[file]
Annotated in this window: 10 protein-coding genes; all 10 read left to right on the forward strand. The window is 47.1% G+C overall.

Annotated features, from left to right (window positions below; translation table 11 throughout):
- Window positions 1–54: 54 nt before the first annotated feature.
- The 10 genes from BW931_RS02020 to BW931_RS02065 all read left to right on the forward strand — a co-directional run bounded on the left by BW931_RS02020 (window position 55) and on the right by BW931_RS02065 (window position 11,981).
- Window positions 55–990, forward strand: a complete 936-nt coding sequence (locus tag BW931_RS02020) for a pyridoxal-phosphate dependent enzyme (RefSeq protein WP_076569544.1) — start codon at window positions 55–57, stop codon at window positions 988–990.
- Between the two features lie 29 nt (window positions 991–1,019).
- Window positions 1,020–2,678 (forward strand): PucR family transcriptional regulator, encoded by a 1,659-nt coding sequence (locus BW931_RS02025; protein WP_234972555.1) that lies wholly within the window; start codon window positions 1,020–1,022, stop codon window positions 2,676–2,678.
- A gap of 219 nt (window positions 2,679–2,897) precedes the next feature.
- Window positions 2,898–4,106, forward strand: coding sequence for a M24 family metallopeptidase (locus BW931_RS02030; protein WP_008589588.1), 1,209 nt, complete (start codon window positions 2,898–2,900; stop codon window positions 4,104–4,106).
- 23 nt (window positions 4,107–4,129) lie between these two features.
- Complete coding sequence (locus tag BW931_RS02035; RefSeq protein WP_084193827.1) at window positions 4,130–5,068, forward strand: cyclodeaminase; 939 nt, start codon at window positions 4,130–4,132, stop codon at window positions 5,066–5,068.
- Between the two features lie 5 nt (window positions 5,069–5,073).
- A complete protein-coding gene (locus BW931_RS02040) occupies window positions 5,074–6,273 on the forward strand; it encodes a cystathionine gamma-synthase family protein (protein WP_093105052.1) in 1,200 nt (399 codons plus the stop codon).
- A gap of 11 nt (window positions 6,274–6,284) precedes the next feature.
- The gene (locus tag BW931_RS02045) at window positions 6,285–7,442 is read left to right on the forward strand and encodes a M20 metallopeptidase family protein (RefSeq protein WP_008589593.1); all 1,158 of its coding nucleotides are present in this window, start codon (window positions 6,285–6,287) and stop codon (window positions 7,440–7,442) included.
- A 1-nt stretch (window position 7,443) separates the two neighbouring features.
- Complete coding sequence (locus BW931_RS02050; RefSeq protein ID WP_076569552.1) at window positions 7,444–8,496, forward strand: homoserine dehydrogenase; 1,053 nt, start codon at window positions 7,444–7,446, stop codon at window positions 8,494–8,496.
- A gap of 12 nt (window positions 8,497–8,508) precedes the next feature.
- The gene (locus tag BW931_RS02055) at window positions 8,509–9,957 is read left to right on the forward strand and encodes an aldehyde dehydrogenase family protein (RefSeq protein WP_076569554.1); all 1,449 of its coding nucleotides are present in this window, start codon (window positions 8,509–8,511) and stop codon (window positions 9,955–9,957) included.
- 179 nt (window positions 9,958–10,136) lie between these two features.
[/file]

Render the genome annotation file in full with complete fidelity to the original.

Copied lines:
Annotated in this window: 10 protein-coding genes; all 10 read left to right on the forward strand. The window is 47.1% G+C overall.

Annotated features, from left to right (window positions below; translation table 11 throughout):
- Window positions 1–54: 54 nt before the first annotated feature.
- The 10 genes from BW931_RS02020 to BW931_RS02065 all read left to right on the forward strand — a co-directional run bounded on the left by BW931_RS02020 (window position 55) and on the right by BW931_RS02065 (window position 11,981).
- Window positions 55–990, forward strand: a complete 936-nt coding sequence (locus tag BW931_RS02020) for a pyridoxal-phosphate dependent enzyme (RefSeq protein WP_076569544.1) — start codon at window positions 55–57, stop codon at window positions 988–990.
- Between the two features lie 29 nt (window positions 991–1,019).
- Window positions 1,020–2,678 (forward strand): PucR family transcriptional regulator, encoded by a 1,659-nt coding sequence (locus BW931_RS02025; protein WP_234972555.1) that lies wholly within the window; start codon window positions 1,020–1,022, stop codon window positions 2,676–2,678.
- A gap of 219 nt (window positions 2,679–2,897) precedes the next feature.
- Window positions 2,898–4,106, forward strand: coding sequence for a M24 family metallopeptidase (locus BW931_RS02030; protein WP_008589588.1), 1,209 nt, complete (start codon window positions 2,898–2,900; stop codon window positions 4,104–4,106).
- 23 nt (window positions 4,107–4,129) lie between these two features.
- Complete coding sequence (locus tag BW931_RS02035; RefSeq protein WP_084193827.1) at window positions 4,130–5,068, forward strand: cyclodeaminase; 939 nt, start codon at window positions 4,130–4,132, stop codon at window positions 5,066–5,068.
- Between the two features lie 5 nt (window positions 5,069–5,073).
- A complete protein-coding gene (locus BW931_RS02040) occupies window positions 5,074–6,273 on the forward strand; it encodes a cystathionine gamma-synthase family protein (protein WP_093105052.1) in 1,200 nt (399 codons plus the stop codon).
- A gap of 11 nt (window positions 6,274–6,284) precedes the next feature.
- The gene (locus tag BW931_RS02045) at window positions 6,285–7,442 is read left to right on the forward strand and encodes a M20 metallopeptidase family protein (RefSeq protein WP_008589593.1); all 1,158 of its coding nucleotides are present in this window, start codon (window positions 6,285–6,287) and stop codon (window positions 7,440–7,442) included.
- A 1-nt stretch (window position 7,443) separates the two neighbouring features.
- Complete coding sequence (locus BW931_RS02050; RefSeq protein ID WP_076569552.1) at window positions 7,444–8,496, forward strand: homoserine dehydrogenase; 1,053 nt, start codon at window positions 7,444–7,446, stop codon at window positions 8,494–8,496.
- A gap of 12 nt (window positions 8,497–8,508) precedes the next feature.
- The gene (locus tag BW931_RS02055) at window positions 8,509–9,957 is read left to right on the forward strand and encodes an aldehyde dehydrogenase family protein (RefSeq protein WP_076569554.1); all 1,449 of its coding nucleotides are present in this window, start codon (window positions 8,509–8,511) and stop codon (window positions 9,955–9,957) included.
- 179 nt (window positions 9,958–10,136) lie between these two features.